Saw the first one yesterday, oh Celestia that was awesome.
My heart sunk for real for a second before the page break finished loading.
That #2 just seems awkward, especially with no pictures.
*brohoof* to this guy!!!
The speech without any visual aid was good, I especially liked that he compared MLP:FiM with addictive drugs
First two minutes of the first one are kind of unnecessary...
Hmm, I think Twilight is awfully naive in Feeling Pinkie Keen. More a straw man than a realistic depiction of your average atheistic scientist. (The awesome hydra and Rapidash save the episode, though.)
This is the guy in the second pic speaking. Wow. I am on Equestria Daily. That makes my year. Also, I'm in high school, but it's a college class, so that makes it okay. Thanks for the upload Seth!
The first speech was well done, but I think he should have also mentioned the ponies flaws as well. Other than that it was a good job
THE GUY IN THE FIRST ONE IS EXACTLY LIKE ME :O!!!!!
@Psyducktales My comment above is really the only quibble I had with your talk, otherwise it was perfectly enthralling. I should’ve pointed that out. http://www.youtube.com/watch?v=rb1ShW3NUME
Did anypony else notice that Colgate's head is on backwards? o.O
Dude. That first guy is boss! Glad to see some guys you'd never expect to be bronies talking positive about the show.
and 2nd was just as good. no visual aid. raising the bar my friend.
I agree that the first presentation was quite low, but it was cool.The second one had much better reactions and was actually quite more enjoyable. It's great to see and listen to non-fan reactions to these presentations.
That second was was well written and well presented!
@Telofy I think that Twilight being naive was clearly intended, but not to make her a strawman/straw vulcan. What I interpreted that episode as saying is that theories are made to fit data, not the other way around, which is actually an important tenet of science and rationalism. The key is that Pinkie's "Pinkie Sense" actually did work in the show's reality, which makes it more like a scientific phenomenon instead of mysticism or religion. Newton couldn't explain gravity, but that doesn't mean it wasn't science.
I really liked the second one, he seemed really enthusiastic and that is a rare trait in speech giving.
May be a bisexual. Loved how everyone just laughed at that.
That second one was really well done, I applaud you; I just wish I could do the same, but I have a very different sense of humor than most others at my school so I'd be the only one laughing at my jokes.*sigh* Oh well.Thar first one was done okay, it definitely could have had more energy put into it, but it got the point across pretty well.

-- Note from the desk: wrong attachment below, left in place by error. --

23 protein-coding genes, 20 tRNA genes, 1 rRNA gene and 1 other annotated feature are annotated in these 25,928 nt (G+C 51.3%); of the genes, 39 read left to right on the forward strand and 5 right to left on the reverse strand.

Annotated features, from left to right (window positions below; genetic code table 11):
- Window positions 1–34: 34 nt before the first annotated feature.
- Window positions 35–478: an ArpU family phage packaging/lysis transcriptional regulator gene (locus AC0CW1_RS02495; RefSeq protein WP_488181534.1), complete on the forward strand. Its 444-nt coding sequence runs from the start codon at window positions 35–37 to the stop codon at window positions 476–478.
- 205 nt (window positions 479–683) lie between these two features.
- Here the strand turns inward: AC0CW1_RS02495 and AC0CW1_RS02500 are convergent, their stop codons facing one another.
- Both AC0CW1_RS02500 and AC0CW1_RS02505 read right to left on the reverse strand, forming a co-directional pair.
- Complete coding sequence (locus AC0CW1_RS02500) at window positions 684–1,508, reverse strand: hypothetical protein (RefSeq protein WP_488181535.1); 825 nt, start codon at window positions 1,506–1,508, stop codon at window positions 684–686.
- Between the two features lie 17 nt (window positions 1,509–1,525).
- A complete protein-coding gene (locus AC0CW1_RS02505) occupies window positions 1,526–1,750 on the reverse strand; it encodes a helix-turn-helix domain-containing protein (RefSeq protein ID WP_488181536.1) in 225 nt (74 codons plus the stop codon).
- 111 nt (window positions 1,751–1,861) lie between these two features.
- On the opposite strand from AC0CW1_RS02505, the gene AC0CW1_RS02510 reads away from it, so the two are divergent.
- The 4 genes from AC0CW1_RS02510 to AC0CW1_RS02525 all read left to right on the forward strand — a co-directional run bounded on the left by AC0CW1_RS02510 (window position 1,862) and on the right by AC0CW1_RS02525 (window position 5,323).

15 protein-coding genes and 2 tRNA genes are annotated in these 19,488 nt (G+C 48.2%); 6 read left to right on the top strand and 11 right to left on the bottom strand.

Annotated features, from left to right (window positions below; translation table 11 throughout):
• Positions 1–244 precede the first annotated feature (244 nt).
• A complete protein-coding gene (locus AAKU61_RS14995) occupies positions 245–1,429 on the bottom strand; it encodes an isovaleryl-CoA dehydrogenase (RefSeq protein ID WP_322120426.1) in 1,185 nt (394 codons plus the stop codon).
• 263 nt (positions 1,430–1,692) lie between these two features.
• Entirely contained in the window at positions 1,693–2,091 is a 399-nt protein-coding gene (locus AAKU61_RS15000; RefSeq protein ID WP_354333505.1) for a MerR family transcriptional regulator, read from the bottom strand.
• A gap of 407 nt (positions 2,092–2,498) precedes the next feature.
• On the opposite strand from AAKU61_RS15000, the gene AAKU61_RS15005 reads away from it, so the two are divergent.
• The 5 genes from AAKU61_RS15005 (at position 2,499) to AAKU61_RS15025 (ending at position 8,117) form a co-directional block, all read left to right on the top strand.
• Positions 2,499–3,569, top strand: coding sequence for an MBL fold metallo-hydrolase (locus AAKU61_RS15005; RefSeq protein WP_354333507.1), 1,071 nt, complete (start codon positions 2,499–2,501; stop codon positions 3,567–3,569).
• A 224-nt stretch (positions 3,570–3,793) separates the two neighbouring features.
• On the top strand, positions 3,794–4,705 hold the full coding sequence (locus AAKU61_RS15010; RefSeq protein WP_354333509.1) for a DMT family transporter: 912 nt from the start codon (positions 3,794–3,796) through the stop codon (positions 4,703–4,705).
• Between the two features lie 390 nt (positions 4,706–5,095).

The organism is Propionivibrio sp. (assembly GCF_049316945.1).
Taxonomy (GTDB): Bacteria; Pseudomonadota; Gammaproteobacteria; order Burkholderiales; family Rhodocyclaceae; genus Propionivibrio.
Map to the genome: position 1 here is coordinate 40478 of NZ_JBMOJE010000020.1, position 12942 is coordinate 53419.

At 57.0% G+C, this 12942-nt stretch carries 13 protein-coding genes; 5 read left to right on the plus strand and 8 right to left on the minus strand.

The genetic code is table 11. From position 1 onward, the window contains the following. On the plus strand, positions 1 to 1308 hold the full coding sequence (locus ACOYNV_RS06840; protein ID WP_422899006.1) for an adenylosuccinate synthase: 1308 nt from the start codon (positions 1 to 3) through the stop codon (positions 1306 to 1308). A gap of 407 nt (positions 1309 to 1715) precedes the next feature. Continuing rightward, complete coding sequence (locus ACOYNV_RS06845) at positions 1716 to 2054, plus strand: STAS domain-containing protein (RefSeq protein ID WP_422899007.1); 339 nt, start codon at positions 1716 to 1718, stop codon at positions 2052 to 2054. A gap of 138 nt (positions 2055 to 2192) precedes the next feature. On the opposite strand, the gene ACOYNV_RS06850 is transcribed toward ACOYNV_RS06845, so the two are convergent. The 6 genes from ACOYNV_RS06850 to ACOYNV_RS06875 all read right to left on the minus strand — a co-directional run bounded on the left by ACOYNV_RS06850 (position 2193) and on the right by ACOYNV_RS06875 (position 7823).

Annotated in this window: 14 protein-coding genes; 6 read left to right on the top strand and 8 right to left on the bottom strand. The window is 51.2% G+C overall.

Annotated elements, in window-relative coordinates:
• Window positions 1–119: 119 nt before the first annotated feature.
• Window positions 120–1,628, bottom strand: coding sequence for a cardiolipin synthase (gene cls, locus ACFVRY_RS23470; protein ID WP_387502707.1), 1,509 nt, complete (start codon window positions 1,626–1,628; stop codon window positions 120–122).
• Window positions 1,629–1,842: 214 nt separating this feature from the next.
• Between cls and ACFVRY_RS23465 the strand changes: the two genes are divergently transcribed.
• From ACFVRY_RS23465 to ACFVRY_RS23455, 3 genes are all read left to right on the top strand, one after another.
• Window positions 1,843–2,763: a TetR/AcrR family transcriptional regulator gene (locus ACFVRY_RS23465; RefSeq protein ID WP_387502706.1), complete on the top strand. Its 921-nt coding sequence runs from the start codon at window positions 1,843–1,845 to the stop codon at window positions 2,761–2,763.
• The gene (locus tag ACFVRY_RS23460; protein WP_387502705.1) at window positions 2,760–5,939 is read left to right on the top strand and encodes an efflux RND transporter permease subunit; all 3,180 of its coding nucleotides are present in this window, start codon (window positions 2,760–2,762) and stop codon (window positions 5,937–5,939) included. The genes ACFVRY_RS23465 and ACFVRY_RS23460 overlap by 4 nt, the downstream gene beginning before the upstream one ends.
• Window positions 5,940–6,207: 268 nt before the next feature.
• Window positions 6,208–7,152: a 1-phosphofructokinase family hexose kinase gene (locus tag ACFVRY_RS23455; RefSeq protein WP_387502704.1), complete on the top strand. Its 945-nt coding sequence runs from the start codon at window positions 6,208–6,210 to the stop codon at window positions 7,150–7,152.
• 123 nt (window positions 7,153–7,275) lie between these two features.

School just got 20% cooler
@NickJohnsonYes! I'm glad someone else sees the empiricist interpretation of the episode. Would be nice if that point was emphasized more clearly instead of the garbled mess the ending moral turned out to be.
[Part 1]@NickJohnson Thanks for your reply. I hadn’t considered your interpretation. Unfortunately, my consideration has now become a bit lengthy.We have two times two different issues we may be discussing here.First, whether we want to interpret the episode as contrasting atheism/science with religion, which is the interpretation I originally opted for and the one Psyducktales alluded to (“This show … dedicated an entire episode to resolving the age-old debate of a believe in God vs. atheism—and solved it.”), or rather as warning against the tendency to attribute too much contradictory evidence to noise, which, I think, is your interpretation.Second, in both cases, whether we can agree with the conclusions presented in the episode, and whether we think that the respective messages are valuable life lesson.(Please stand by, while I watch the episode for a fourth or fifth time. ;-))I realize that I was probably biased toward the first interpretation because the problems arising from faith—understood as blind belief dressed up as virtue—have been a focus of my interest and chagrin over the last years. (Christian faith leading to discrimination against people with genders or sexual orientations that certain denominations fail to approve of, to irrational suspicion against what is scientific consensus, to women’s rights issues, to children dying due to so-called faith healing at the expense of actual medical assistance, etc.) Watching the episode again, however, I was now able to watch key scenes through the lenses of both interpretations.I understand Twilight’s character development as moving from “I will not believe in anything I cannot explain,” (direct quote) to the opinion expressed in her letter to Celestia.What I meant by straw pony (sorry for that weird typo earlier) was that “I will not believe in anything I cannot explain” is an absurdly untenable position to begin with. No pony can explain every last aspect of even the most mundane processes, so whether you feel that you can explain something is just a matter of the abstraction level you feel comfortable with, and thus very arbitrary and subjective. Also it is not necessary (but useful) for believing something, as you pointed out.Combined with the empirical evidence Pinkie Pie produces, this seems to mirror (in a very slanted way) the age-old straw pony that even though God had revealed himself through the apostles and Jesus, and had Jesus perform miracles, etc. yadda yadda, atheists didn’t believe in him just because they couldn’t explain him (or they couldn’t accept that he is ineffable).Now to Twilight’s letter:“… I now realize there are wonderful things in this world you just can’t explain, ….”I understood “you … can’t explain” as “that cannot be explained,” the “just” underlining the categorical impossibility. Now I can just as well understand it as “that I cannot explain for now,” the “just” expressing a degree of annoyance with her failure so far.“… but that doesn’t necessarily make them any less true. It just means you have to choose to believe in them, ….”I understood “you have to choose to believe in them” as referring to a leap of faith. Given the overwhelming evidence for the accuracy of the Pinkie sense, the conclusion to believe in it seems ineluctable rather than a matter of choice, and doesn’t require much leaping and certainly no faith. Twilight’s choice, however, was a spectacular, Rapidash-y doozy, which suggested to me that the tenor of the allegory actually involves a spectacular leap of faith, while only the vehicle was so far slanted against the position my poor Twilight was cast to represent that her problems and reactions seem so comically exaggerated.[continued below]